The Under-Secretary will tell me whether I am wrong in my understanding that there is no intention to omit any of the scheduled purposes.

Photo of Stephen Ladyman Stephen Ladyman Parliamentary Under-Secretary, Department of Health

For the record, I can give the hon. Gentleman that assurance.

Photo of Andrew Lansley Andrew Lansley Shadow Secretary of State for Health

Therefore, if the issue arises, I hope that it will arise way beyond our parliamentary lifetimes. On that understanding, I beg to ask leave to withdraw the amendment.

Amendment, by leave, withdrawn.

Photo of Richard Taylor Richard Taylor Independent, Wyre Forest

I beg to move amendment No. 53, in

clause 1, page 2, line 42, at end add—

'(10) In this section and sections 7 and 9, ''relevant material'' means material, other than gametes, blood and cytological specimens, which consists of or includes human cells.'.

Photo of Mrs Irene Adams Mrs Irene Adams Chair, Scottish Affairs Committee, Chair, Scottish Affairs Committee

With this it will be convenient to discuss the following:

Amendment No. 54, in

clause 55, page 33, line 4, after 'Act', insert

'(other than sections 1, 7 and 9)'.

Amendment No. 80, in

clause 55, page 33, line 5, after 'includes', insert 'a human cell or'.

Amendment No. 81, in

clause 55, page 33, line 8, leave out 'hair and'.

Photo of Richard Taylor Richard Taylor Independent, Wyre Forest

I will speak to amendments Nos. 53 and 54, which relate to clauses 1 and 55. They are probing amendments to obtain a little more detail about the definition of ''relevant material''. Clause 55 says:

''In this Act, 'relevant material' means material, other than gametes, which consists of or includes human cells.''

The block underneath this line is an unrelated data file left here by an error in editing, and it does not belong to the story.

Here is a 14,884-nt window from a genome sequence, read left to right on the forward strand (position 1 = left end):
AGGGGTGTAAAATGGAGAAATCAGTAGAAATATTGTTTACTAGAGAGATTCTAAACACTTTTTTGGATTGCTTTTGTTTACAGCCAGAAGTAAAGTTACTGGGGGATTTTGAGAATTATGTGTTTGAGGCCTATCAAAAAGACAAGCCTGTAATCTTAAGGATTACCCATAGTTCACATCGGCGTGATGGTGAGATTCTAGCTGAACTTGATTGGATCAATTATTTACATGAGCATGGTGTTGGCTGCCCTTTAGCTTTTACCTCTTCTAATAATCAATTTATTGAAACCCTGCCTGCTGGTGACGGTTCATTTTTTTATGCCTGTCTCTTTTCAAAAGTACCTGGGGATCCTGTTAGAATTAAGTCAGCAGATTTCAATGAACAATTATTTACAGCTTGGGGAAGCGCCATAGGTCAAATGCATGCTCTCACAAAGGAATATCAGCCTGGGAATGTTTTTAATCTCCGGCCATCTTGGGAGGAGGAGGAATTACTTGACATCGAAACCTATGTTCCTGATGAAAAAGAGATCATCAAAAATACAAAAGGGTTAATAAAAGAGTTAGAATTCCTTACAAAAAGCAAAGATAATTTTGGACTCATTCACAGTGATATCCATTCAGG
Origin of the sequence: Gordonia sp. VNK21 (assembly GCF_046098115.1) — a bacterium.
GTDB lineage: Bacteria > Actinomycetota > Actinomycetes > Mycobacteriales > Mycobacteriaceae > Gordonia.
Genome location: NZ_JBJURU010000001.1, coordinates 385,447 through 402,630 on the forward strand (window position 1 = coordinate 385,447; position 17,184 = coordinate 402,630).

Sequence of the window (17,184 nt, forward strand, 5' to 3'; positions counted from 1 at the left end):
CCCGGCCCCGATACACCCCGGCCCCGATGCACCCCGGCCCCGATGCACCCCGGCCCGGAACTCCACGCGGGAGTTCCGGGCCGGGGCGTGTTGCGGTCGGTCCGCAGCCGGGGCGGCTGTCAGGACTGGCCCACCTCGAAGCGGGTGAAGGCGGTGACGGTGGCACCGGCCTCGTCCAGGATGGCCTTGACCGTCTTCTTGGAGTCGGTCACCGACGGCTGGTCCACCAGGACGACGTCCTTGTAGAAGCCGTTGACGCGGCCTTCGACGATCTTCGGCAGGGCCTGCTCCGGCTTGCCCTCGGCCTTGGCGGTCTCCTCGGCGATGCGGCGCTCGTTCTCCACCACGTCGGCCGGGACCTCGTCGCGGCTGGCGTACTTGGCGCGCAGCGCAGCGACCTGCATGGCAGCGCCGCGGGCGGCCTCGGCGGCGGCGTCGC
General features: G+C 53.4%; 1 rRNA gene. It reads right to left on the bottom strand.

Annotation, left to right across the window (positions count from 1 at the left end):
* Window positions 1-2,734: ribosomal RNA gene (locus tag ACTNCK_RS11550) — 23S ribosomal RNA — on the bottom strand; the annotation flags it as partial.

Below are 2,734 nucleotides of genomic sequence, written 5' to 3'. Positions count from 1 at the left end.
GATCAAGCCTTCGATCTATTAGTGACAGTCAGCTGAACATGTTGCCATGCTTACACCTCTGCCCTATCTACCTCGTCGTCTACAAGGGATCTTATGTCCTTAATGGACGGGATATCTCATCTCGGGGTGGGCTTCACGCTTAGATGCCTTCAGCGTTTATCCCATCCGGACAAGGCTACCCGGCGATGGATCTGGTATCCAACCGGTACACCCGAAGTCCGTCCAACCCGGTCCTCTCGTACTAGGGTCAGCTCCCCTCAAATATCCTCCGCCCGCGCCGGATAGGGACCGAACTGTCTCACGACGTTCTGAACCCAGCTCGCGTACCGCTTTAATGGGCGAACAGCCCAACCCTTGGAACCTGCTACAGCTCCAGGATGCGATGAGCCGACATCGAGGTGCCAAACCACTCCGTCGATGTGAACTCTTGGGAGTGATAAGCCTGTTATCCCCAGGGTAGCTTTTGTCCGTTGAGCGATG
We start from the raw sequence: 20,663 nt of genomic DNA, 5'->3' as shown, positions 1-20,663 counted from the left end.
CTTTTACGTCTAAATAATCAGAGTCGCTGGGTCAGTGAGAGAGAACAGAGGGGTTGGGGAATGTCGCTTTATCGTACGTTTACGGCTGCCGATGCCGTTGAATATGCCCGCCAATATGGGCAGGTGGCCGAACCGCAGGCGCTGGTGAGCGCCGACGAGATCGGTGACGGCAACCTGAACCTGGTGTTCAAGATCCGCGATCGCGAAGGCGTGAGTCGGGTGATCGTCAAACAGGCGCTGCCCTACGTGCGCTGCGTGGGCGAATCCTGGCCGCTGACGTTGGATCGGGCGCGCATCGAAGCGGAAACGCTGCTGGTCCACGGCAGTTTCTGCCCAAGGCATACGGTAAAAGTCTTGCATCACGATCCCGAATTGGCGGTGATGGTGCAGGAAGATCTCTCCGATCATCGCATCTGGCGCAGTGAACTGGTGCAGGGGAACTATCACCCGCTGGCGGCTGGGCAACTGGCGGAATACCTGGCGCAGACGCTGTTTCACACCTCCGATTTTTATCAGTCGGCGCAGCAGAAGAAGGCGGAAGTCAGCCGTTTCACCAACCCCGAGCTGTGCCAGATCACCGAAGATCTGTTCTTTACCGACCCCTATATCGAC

Tissues such as blood and cytological smear specimens are not excluded. Will the Under-Secretary respond to pathologists' concerns that that means that consent may be needed for the retention for teaching and education, of spare blood from blood samples and cytological specimens?

On Second Reading, the Minister said that

''consent from patients will be needed for further uses of tissue, by which we mean all material that contains cells—except hair and nail . . . for research, education and transplantation.''—[Official Report, 15 January 2004; Vol. 416, c. 990.]

Giving blood for transfusion obviously implies consent to the use of the blood. Is verbal consent or holding out the arm adequate for the further use of blood samples? A lady consents implicitly in having a smear test, but does that carry adequate consent for the subsequent use of spare blood or cytological slides for education and research? If not, it will be a huge load. The Royal College of Pathologists estimates that at least 30 million blood samples are taken each year, so consent would be impractical.

The amendments are designed to obtain the answer to those questions and probe how we can exclude such tissues.

Photo of Evan Harris Evan Harris Liberal Democrat, Oxford West and Abingdon

I shall speak to two amendments in the group. Amendment No. 80 is designed to clarify whether in clause 55(1) the phrase

''consists of or includes human cells''

covers something that consists of only one human cell, which may be all that is required for a purpose that requires consent. As I understand it, such a provision works the other way round, but the fact that the amendment was selected suggests that it is a question worth asking.